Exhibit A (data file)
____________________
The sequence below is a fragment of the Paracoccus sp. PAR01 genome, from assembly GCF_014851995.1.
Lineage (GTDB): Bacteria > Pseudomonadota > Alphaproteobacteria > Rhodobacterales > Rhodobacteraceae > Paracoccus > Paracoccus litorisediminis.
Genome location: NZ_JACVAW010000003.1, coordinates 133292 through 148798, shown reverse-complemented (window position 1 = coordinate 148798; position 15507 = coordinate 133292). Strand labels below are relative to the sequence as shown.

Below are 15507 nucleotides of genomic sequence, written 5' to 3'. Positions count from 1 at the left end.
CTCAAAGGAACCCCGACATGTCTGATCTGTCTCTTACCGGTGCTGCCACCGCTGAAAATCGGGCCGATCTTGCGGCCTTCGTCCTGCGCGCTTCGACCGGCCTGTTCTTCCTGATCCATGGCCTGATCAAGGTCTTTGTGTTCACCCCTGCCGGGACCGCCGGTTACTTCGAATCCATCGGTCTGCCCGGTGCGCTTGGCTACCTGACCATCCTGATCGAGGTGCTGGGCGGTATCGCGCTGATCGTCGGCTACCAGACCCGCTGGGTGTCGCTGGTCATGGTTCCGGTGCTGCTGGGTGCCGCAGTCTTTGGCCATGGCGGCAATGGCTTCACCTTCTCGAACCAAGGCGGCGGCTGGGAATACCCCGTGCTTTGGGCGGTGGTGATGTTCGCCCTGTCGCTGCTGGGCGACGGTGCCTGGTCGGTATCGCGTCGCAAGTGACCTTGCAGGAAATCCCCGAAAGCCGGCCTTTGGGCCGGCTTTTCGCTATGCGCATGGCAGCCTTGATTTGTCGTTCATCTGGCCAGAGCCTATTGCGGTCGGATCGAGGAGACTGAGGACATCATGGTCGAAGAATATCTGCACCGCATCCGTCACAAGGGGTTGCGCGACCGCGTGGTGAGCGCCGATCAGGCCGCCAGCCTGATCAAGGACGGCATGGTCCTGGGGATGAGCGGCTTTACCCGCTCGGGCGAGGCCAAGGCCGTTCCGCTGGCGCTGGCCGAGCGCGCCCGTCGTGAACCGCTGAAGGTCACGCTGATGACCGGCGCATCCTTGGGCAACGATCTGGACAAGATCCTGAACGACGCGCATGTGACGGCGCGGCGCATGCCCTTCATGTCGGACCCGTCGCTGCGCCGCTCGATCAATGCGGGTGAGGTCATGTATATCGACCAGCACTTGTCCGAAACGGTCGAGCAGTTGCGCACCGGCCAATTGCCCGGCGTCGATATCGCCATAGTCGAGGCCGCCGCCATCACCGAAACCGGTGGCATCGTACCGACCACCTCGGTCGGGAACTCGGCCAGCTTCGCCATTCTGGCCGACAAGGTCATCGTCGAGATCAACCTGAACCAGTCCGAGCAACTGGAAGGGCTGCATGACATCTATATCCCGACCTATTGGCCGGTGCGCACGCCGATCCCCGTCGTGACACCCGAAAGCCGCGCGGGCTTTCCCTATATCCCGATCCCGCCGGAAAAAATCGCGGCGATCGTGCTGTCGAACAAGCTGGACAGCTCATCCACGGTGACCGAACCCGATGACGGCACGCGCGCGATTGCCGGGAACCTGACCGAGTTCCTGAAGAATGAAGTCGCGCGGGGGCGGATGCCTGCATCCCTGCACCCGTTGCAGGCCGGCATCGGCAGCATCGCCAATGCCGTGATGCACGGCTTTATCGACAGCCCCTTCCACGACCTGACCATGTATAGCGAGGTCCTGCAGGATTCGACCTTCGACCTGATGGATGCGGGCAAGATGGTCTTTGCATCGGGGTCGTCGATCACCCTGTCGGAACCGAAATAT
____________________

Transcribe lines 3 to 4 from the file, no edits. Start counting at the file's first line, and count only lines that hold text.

Genome location: NZ_JACVAW010000003.1, coordinates 133292 through 148798, shown reverse-complemented (window position 1 = coordinate 148798; position 15507 = coordinate 133292). Strand labels below are relative to the sequence as shown.

Below are 15507 nucleotides of genomic sequence, written 5' to 3'. Positions count from 1 at the left end.